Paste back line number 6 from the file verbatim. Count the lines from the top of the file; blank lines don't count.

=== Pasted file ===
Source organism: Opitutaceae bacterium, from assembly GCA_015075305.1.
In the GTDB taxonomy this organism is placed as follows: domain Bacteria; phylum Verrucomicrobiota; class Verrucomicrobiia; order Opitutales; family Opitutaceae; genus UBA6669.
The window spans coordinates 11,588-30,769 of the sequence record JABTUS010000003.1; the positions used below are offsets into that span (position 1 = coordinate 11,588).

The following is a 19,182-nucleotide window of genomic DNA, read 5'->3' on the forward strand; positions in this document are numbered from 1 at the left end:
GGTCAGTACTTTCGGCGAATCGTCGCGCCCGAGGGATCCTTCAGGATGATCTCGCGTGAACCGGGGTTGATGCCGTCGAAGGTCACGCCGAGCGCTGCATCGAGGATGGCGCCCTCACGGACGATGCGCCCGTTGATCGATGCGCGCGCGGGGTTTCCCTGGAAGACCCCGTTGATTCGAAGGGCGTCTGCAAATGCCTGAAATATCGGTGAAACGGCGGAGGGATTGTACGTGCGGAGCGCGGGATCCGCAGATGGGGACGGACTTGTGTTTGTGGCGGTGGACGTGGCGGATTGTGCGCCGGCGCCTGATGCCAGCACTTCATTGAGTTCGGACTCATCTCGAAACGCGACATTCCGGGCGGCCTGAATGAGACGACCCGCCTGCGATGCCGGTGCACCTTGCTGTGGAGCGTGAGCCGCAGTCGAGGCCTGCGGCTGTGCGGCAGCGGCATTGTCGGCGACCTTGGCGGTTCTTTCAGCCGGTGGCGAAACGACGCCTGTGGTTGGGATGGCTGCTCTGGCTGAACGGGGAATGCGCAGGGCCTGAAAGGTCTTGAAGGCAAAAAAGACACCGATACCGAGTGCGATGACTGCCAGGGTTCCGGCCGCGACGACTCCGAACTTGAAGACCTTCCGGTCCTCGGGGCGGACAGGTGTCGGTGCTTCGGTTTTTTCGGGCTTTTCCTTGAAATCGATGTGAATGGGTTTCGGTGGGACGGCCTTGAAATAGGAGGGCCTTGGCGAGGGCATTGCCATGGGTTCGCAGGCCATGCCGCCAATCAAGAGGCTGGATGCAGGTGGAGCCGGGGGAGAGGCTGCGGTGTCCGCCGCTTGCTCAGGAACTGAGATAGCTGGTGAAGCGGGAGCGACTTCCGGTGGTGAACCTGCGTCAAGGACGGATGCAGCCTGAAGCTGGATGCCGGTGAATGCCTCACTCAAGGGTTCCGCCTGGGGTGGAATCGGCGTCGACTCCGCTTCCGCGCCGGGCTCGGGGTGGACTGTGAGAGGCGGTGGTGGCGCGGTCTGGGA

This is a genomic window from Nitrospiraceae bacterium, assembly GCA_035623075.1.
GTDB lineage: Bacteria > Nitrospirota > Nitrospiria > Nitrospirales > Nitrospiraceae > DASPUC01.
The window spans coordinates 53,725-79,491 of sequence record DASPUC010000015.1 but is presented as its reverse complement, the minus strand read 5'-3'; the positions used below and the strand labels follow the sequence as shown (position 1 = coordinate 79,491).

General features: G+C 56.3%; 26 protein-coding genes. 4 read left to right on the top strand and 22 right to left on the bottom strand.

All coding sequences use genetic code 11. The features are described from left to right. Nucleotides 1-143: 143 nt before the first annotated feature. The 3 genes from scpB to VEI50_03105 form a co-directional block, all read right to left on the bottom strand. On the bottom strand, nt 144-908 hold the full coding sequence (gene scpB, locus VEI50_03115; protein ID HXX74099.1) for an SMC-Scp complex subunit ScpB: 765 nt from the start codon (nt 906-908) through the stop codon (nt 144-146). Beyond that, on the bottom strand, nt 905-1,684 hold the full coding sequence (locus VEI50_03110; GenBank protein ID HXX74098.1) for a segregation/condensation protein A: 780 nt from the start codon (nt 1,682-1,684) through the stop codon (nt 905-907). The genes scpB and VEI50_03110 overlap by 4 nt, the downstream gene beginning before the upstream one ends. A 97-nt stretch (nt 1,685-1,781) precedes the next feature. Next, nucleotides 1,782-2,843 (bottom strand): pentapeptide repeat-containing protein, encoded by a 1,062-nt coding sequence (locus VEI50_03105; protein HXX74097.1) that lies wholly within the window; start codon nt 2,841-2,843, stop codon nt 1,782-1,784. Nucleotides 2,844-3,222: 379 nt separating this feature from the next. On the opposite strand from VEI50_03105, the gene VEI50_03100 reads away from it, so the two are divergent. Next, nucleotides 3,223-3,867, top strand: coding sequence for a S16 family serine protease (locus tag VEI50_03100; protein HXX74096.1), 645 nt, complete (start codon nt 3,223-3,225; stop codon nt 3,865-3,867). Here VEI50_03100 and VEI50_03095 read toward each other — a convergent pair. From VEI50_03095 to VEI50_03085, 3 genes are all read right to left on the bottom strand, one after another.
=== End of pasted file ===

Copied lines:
This is a genomic window from Nitrospiraceae bacterium, assembly GCA_035623075.1.